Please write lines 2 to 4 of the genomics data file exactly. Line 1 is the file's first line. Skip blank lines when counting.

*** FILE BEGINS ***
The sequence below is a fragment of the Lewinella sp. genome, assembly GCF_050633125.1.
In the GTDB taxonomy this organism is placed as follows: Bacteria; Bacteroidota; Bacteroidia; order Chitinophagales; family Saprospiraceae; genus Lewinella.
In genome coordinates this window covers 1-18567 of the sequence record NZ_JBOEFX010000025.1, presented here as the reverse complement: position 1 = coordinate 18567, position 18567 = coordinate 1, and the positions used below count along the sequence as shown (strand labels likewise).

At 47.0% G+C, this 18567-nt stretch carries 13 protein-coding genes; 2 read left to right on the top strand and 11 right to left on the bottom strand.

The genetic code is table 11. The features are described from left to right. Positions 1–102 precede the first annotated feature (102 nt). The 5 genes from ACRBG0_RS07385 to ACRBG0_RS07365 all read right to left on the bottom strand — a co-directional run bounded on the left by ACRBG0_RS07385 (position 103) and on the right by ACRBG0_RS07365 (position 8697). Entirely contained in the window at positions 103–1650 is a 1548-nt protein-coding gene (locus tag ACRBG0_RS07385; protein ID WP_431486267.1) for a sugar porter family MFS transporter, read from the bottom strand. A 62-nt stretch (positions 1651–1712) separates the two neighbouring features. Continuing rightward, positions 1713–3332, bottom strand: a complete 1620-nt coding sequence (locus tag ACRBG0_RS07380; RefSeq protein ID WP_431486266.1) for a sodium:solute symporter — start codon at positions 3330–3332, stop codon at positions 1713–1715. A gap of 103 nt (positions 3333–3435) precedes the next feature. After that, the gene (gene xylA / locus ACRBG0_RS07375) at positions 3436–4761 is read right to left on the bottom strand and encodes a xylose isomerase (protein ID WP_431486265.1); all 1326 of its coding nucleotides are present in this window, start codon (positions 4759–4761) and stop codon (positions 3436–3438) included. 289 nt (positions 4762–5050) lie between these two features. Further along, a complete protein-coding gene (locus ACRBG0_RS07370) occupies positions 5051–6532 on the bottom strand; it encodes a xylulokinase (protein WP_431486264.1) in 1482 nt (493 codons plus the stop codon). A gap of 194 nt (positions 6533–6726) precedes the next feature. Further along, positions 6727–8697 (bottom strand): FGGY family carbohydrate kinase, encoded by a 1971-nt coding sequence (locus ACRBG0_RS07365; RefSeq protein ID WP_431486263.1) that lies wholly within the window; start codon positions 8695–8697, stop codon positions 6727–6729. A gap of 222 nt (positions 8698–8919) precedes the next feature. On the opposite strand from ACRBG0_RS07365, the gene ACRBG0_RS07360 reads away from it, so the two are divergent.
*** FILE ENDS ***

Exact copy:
In the GTDB taxonomy this organism is placed as follows: Bacteria; Bacteroidota; Bacteroidia; order Chitinophagales; family Saprospiraceae; genus Lewinella.
In genome coordinates this window covers 1-18567 of the sequence record NZ_JBOEFX010000025.1, presented here as the reverse complement: position 1 = coordinate 18567, position 18567 = coordinate 1, and the positions used below count along the sequence as shown (strand labels likewise).

At 47.0% G+C, this 18567-nt stretch carries 13 protein-coding genes; 2 read left to right on the top strand and 11 right to left on the bottom strand.